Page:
sure it (has) happened.
5. Rewrite the sentences in italics with must have.
Example: The exam was easy. I'm sure I've passed. ..I must have passed.
1. Her office is locked. I'm sure she's gone home
2. I can't find my umbrella. I'm sure I left it on the bus
3. Ann hasn't come. I'm sure she's forgotten
4. The car isn't here. I'm sure John has taken it
5. I've lost one of my gloves. I'm sure I've dropped it somewhere
6. Tom wasn't at work last week. I'm sure he was ill
7. Carol knows a lot about films. I'm sure she's gone to the cinema a
lot
8. The phone rang but he didn't hear it. I'm sure he was asleep
9. The jacket you bought is very good quality. I'm sure it was very
expensive
10. I left my bike outside but it isn't there any more. I'm sure somebody
stole it

* If we say that something can't (couldn't) have happened, we mean


that we feel sure it isn't true (it didn't happen).
I'm sure he didn't receive the message. He can't (couldn't) have
received the message.

35
6. Rewrite the sentences in italics with can't have. Translate the
sentences into Russian.
Example:
I saw Sue yesterday. I'm sure she didn't go anywhere... Sue can't have
gone anywhere...

1. She is a very honest person. I'm sure she didn't tell a lie then.
2. It's too early. I'm sure they haven't reached their destination yet.
3. They are still at home. I'm sure they haven't gone to the supermarket.
4. He's a punctual person. I'm sure he wasn't late for the meeting.
5. This book is very difficult. I'm sure he didn't read it quickly.
6. It's a very good team. I'm sure they didn't lose the game.
7. The weather there is always hot. I'm sure it wasn't cold there last
summer.
8. This girl is really ugly. I'm sure your parents didn't like her.

9. His memory is brilliant. I'm sure he didn'tforget about this.


10. She is bad at languages. I'm sure she didn't learn to speak English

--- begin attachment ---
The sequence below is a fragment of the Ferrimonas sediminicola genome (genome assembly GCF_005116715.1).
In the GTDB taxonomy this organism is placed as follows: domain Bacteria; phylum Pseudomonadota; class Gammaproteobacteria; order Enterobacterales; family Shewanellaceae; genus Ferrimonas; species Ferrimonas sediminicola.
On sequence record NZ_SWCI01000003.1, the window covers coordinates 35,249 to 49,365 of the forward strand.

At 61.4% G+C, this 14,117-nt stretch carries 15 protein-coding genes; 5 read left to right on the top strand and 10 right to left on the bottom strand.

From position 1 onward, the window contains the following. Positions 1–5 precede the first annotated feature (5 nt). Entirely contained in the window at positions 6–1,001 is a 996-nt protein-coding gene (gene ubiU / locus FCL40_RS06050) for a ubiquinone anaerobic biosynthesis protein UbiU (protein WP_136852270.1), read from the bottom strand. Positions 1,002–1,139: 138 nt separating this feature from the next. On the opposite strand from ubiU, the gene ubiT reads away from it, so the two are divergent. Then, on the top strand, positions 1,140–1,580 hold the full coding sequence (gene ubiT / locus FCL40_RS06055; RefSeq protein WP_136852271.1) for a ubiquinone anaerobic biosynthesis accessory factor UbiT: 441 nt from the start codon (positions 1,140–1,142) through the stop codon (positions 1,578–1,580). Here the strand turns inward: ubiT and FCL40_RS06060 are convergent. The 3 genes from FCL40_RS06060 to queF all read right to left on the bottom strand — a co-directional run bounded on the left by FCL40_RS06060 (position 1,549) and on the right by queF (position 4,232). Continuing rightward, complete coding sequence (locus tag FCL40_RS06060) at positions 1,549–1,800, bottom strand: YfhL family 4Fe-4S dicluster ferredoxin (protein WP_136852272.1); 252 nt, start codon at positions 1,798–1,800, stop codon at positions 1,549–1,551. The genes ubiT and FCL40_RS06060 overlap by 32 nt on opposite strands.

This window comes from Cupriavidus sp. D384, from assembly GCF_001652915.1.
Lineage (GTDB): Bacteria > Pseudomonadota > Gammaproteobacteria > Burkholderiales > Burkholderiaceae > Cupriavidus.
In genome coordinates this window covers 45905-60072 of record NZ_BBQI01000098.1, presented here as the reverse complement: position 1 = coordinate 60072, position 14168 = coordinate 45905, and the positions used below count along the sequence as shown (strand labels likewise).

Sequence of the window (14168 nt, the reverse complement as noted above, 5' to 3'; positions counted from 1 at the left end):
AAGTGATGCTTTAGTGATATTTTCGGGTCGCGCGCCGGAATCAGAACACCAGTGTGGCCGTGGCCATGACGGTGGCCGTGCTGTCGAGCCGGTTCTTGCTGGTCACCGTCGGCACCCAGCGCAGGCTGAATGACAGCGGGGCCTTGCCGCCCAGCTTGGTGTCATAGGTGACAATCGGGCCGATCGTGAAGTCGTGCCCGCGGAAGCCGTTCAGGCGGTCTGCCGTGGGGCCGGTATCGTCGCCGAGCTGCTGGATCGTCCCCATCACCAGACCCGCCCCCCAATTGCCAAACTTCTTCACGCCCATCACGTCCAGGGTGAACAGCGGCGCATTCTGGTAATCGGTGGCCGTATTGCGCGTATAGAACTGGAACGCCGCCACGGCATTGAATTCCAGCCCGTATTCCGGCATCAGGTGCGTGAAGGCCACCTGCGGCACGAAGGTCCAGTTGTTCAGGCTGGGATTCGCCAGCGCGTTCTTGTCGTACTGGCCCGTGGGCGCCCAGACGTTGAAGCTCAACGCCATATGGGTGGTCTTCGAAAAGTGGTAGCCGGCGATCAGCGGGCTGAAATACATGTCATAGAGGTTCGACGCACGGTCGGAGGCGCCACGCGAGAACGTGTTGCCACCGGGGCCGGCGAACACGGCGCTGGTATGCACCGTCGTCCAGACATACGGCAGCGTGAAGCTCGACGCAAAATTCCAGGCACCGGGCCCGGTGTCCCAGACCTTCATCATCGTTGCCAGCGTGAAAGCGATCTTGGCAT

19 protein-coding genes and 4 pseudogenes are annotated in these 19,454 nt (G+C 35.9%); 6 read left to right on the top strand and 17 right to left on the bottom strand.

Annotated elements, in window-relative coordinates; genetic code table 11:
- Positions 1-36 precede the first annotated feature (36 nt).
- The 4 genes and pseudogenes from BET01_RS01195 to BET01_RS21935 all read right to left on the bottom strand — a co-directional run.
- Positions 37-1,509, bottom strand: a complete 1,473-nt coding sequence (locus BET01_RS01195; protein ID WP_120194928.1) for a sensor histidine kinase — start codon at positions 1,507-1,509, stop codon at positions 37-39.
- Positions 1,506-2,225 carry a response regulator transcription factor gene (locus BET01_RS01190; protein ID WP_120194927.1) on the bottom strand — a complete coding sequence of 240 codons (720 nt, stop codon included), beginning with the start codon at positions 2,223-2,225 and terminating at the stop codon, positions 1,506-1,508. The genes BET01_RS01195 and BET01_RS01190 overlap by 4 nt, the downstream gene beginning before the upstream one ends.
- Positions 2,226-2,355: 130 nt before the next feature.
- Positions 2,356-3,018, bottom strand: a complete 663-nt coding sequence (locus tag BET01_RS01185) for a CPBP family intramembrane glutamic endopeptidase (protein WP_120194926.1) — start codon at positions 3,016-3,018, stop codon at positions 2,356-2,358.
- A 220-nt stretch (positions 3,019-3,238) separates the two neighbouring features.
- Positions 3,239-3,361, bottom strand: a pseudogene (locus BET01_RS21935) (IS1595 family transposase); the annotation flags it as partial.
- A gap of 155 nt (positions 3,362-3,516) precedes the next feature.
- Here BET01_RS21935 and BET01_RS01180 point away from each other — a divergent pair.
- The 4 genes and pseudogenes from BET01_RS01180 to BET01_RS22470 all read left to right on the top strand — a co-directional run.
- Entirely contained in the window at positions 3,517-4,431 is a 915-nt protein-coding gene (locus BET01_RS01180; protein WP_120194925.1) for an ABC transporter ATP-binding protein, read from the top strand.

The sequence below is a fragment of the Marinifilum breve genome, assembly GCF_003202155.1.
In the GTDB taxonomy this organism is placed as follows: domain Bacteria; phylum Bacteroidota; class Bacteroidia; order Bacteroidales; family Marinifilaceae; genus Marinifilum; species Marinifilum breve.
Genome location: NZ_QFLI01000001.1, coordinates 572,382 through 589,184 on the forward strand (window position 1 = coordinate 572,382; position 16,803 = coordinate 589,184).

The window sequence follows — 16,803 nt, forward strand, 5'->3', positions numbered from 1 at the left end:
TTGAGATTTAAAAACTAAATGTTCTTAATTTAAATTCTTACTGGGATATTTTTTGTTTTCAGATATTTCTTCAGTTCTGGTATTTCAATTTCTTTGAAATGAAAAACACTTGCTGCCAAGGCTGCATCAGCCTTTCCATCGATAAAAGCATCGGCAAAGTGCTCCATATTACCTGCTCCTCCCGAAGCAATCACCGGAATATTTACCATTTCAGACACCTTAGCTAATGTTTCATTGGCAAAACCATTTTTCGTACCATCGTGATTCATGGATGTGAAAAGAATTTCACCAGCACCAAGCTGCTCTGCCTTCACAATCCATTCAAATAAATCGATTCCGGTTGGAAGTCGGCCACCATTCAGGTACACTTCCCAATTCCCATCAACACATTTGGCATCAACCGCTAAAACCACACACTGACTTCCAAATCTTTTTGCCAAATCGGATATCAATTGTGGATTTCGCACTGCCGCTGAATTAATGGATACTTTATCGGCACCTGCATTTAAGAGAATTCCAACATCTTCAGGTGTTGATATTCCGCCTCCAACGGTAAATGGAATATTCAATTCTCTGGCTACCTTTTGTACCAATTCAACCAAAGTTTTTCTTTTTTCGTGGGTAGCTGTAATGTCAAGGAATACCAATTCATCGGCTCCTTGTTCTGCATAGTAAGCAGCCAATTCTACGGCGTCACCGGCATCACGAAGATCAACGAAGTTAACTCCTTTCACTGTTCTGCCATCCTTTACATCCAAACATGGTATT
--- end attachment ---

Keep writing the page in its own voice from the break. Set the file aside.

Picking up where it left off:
fluently.

7. Read the situations and use the words in brackets to write


sentences with must have and can't have.
Example: The phone rang but I didn't hear it. (I/asleep)
I must have been asleep..
Jane walked past me without speaking. (she/see/me)
She can't have seen me..
1. I haven't seen people next door for ages. (they/go away)
2. I can't find my umbrella. (I/leave/it in the restaurant last night)
3. Don passed the exams without studying for it. (the exam/very
difficult)
4. She knew everything about our plans. (she/listen to our conversation)
5. Fiona did the opposite of what I asked her to do.
(she/understand/what I said)
6. When I woke up this morning, the light was on. (I/forget/to turn it off)
7. The lights were red but the car didn't stop. (the driver/see/the red
light)
8. I was woken up in the middle of the night by the noise next door. (the
neighbours/have a party)
9. It rained every day during their holiday. (they/have a very nice time)

36
10. You got here very quickly. (you/walk very fast)

M^l PROGRESS CHECK TEST 2


(Modal Verbs)
1. Correct (V) or not (x) ? If it is not correct, give the right form.
1. I don't must see Andrew today.
2. Anna can't to speak English well.
3. Last year I must sell my car.
4. John cans swim.
5. I must go now.
2. Circle the correct answer.
1. If you travel abroad, you can/should/must have a visa.
2. You shouldn't/don't have to/couldn't laugh at old people.
3. You mustn 't/may not/needn't tell me if you don't want to.
4. You may/can/have to drive on the left in Britain.
5. All in all the child could/was able to cross the river.
3. Change the times of these sentences.
1. Helen can ski. Helen ... ski when she was three years old.
2. I can't speak French now but I ... speak French soon.
3. Everybody must fill in a big form. Everybody . fill in a big form last
year.
4. George must call the travel agency today. George ... call the travel